Warner's Christine Osazuwa on the Thrilling Intersection of Music, Tech and Data
From running street teams to making a music documentary, Christine Osazuwa spent most of her adolescence deeply entrenched in the music industry and went on to receive an undergrad degree in music business, followed by an MBA in marketing and a master's in data science. She managed to combine all of her passions into roles consulting and working with various music startups, venues, festivals, radio stations and labels bridging the gap between music, data and business.
Originally from Baltimore, Christine spent two years in Stockholm, most recently as head of data and insights for Universal Music Sweden. She now calls London home working as global marketing director for data and insights at Warner Music Group, where she uses data to identify and accelerate the careers of the next global superstars and co-leads WMG U.K.'s employee resource group, The Link, for BAME/POC employees & allies.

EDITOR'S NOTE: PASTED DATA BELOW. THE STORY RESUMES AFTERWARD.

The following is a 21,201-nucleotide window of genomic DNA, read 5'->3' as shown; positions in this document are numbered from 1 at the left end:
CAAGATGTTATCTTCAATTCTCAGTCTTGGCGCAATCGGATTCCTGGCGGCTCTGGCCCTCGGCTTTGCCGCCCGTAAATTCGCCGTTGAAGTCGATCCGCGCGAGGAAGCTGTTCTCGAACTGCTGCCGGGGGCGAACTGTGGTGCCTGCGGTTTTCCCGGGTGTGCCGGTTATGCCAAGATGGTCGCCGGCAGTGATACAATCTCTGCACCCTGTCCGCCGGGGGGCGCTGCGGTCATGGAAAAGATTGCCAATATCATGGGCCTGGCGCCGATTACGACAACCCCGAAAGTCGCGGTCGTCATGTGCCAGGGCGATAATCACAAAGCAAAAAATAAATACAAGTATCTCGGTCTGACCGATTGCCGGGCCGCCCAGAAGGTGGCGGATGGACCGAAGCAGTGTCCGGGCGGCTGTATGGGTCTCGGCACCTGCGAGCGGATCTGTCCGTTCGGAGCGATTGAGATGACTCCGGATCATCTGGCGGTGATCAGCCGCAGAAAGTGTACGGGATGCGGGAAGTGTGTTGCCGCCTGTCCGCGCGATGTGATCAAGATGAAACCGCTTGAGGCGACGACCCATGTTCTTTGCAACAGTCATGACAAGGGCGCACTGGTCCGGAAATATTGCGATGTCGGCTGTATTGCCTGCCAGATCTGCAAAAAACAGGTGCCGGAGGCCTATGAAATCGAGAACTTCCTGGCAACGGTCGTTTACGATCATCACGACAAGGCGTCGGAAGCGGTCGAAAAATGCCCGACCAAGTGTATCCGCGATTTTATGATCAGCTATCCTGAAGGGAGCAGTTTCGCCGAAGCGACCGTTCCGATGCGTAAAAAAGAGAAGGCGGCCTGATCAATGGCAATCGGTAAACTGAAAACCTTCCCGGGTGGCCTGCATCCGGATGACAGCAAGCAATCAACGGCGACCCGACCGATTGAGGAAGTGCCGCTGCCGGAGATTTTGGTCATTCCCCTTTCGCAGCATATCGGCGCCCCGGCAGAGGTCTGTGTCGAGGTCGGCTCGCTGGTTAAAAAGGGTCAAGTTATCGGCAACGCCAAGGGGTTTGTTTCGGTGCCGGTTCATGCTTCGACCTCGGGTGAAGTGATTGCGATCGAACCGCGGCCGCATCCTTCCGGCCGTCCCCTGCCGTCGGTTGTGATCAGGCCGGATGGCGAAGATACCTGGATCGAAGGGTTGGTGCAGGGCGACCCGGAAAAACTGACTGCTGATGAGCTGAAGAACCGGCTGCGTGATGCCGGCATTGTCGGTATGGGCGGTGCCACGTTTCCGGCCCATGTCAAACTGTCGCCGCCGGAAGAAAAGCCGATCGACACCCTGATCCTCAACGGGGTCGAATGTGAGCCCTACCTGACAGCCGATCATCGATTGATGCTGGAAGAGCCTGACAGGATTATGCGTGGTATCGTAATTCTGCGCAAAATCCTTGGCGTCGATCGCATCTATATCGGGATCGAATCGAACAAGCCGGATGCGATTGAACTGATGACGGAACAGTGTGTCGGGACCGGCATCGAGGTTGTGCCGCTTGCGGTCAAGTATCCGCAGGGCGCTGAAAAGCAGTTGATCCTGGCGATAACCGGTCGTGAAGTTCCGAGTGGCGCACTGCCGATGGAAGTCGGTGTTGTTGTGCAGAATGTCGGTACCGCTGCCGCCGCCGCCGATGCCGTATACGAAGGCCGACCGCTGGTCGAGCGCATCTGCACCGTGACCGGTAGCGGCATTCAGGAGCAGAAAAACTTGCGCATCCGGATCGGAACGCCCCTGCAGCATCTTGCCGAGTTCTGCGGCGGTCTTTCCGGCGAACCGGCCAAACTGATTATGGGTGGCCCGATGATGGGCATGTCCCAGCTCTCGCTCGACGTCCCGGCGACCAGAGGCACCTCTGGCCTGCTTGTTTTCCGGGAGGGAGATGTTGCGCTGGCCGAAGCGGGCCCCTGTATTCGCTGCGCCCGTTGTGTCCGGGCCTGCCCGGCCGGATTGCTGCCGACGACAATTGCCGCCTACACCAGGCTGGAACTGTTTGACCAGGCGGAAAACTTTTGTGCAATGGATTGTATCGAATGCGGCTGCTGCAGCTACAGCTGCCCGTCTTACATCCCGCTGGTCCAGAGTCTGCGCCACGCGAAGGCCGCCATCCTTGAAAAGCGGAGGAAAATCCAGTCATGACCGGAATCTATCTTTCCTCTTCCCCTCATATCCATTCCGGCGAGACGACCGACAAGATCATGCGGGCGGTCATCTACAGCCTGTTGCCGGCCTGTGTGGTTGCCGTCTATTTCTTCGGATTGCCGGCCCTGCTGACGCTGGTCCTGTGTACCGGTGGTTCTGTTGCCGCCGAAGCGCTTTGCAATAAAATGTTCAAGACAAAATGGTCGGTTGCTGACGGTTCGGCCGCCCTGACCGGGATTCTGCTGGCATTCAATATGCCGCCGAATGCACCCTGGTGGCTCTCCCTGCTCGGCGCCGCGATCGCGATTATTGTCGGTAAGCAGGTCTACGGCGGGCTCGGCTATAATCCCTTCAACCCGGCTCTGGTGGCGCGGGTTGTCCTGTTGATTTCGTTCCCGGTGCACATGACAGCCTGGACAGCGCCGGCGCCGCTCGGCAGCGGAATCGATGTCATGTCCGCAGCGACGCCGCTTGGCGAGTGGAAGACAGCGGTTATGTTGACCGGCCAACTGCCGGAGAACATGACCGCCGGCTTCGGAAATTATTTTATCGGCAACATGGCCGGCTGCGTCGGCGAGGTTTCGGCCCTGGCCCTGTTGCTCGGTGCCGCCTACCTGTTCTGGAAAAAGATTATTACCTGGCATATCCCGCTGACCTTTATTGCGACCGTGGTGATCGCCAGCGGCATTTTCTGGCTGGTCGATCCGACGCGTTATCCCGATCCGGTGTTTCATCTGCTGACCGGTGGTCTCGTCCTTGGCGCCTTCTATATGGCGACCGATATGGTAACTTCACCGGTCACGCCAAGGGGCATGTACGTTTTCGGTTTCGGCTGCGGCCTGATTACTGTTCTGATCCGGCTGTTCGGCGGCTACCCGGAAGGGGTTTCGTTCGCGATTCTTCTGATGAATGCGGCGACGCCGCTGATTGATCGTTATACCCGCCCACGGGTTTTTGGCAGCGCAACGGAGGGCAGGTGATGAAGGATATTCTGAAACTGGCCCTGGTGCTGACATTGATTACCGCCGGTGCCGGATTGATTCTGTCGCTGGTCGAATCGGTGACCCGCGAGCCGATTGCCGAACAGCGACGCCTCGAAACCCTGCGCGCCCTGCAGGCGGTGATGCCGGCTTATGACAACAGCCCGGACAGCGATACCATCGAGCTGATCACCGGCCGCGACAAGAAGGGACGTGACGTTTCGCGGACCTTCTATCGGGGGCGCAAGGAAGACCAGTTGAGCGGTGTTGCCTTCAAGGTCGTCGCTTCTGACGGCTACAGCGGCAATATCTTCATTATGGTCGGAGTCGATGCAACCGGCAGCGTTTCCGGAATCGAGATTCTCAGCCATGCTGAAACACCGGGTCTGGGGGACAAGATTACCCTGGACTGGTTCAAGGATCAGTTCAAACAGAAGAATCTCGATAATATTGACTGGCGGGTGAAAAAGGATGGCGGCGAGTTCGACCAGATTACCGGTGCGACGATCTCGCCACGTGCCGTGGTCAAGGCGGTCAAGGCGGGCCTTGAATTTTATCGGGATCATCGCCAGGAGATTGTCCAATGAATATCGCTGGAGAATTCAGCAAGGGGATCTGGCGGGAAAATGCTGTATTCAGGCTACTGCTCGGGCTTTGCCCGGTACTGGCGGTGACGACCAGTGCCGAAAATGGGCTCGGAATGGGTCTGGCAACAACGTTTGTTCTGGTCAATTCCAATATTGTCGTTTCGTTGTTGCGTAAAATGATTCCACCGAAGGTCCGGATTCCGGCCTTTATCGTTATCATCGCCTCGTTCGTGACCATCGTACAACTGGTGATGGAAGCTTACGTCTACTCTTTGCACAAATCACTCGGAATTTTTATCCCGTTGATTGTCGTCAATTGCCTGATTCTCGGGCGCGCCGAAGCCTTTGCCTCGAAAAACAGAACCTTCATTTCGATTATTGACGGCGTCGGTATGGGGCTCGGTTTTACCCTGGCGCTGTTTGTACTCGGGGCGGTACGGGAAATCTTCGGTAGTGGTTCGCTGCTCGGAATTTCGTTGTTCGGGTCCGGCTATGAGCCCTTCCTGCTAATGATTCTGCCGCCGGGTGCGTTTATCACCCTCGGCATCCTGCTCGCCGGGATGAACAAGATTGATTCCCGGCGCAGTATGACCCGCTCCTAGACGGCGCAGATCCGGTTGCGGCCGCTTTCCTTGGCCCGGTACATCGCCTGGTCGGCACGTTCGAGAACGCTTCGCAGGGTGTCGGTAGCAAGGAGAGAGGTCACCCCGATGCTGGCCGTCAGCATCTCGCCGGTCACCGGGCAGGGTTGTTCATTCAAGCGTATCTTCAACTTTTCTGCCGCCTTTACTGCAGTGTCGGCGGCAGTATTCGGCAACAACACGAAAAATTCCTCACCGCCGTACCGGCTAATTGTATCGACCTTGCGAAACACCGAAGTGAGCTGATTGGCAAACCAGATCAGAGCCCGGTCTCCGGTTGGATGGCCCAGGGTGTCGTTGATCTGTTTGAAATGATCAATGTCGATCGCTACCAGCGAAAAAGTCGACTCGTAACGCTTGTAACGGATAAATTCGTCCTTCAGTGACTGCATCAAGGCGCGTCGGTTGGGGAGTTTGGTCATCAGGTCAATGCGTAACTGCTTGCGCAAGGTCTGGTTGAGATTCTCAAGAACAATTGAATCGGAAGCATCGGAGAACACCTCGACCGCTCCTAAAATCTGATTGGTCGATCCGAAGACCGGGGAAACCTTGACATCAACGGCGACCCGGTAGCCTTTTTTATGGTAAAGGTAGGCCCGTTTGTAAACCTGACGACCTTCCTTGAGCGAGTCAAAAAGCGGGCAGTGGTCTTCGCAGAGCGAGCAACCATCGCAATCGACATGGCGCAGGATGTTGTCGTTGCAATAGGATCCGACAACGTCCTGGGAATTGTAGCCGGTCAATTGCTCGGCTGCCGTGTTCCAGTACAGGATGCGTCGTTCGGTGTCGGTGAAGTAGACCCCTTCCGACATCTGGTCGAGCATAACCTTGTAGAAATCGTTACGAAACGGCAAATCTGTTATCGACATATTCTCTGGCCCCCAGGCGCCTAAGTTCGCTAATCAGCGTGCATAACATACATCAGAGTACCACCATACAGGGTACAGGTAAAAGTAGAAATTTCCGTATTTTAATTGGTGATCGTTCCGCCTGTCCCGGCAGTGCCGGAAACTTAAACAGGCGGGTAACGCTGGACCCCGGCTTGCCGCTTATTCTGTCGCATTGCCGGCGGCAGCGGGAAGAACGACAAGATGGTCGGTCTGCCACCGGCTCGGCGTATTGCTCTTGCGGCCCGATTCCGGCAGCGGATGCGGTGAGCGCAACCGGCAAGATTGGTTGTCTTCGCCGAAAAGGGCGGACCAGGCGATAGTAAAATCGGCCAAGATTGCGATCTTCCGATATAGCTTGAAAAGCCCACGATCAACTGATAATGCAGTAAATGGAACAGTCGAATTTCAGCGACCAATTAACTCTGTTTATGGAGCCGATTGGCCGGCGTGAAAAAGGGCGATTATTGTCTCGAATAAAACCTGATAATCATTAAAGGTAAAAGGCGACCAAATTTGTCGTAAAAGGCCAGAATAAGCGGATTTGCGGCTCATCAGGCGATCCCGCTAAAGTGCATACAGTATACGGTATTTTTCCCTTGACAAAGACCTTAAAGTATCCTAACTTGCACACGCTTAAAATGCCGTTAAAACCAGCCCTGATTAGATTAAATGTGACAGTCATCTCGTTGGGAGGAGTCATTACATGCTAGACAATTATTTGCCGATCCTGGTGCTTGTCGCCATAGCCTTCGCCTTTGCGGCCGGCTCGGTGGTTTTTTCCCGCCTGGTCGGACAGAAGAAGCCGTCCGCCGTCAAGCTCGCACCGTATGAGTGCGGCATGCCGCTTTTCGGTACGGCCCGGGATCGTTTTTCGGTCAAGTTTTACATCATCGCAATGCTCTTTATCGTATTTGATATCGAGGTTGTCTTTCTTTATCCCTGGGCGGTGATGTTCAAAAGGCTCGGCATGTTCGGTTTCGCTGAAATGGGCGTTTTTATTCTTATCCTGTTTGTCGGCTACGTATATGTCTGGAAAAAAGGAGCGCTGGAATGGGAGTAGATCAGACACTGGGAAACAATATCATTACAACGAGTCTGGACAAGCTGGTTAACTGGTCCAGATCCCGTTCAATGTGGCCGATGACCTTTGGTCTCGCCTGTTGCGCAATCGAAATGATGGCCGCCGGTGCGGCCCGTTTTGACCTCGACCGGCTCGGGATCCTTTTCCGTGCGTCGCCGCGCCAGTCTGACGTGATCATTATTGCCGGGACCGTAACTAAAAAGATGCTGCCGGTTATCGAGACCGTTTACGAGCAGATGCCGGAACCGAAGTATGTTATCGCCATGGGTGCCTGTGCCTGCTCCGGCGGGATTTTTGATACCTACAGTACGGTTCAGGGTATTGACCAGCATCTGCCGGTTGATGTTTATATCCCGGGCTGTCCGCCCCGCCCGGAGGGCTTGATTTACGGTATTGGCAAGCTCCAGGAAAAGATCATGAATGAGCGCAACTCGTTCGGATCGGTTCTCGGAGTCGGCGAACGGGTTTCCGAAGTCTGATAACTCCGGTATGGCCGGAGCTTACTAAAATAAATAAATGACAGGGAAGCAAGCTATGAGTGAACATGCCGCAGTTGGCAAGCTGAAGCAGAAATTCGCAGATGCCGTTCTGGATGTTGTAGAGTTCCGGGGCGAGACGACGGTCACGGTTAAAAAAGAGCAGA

Christine is also the founder of Measure of Music—part conference, part hackathon—to introduce others to the world of music and data.
We caught up with Christine for our Liner Notes series to learn more about her musical tastes and journey through the years, as well as recent work she's proud of and admired.
Christine, tell us...
Your earliest musical memory.
When I was a kid, my dad used to play records in the living room and bake bread on Saturday mornings. So I have a distinct memory of fresh baked bread and singing "Papa was a rolling stone..." in the living room with my daddy. Honestly, probably some of the earliest memories of childhood I have.
Your first concert.
First one was Good Charlotte. I was about 14 and took my best friend with me. I remember telling my mom I wanted to go to a concert and her response was something along the lines of, "Why would you want to be in a room full of people screaming?" Little did she know what that ignited in me. I remember being dropped off downtown and being SO far away at this arena tour. I recall wearing all black and probably a GC tee? This would have been my little emo kid origin story, I suppose.
Your favorite band/musician.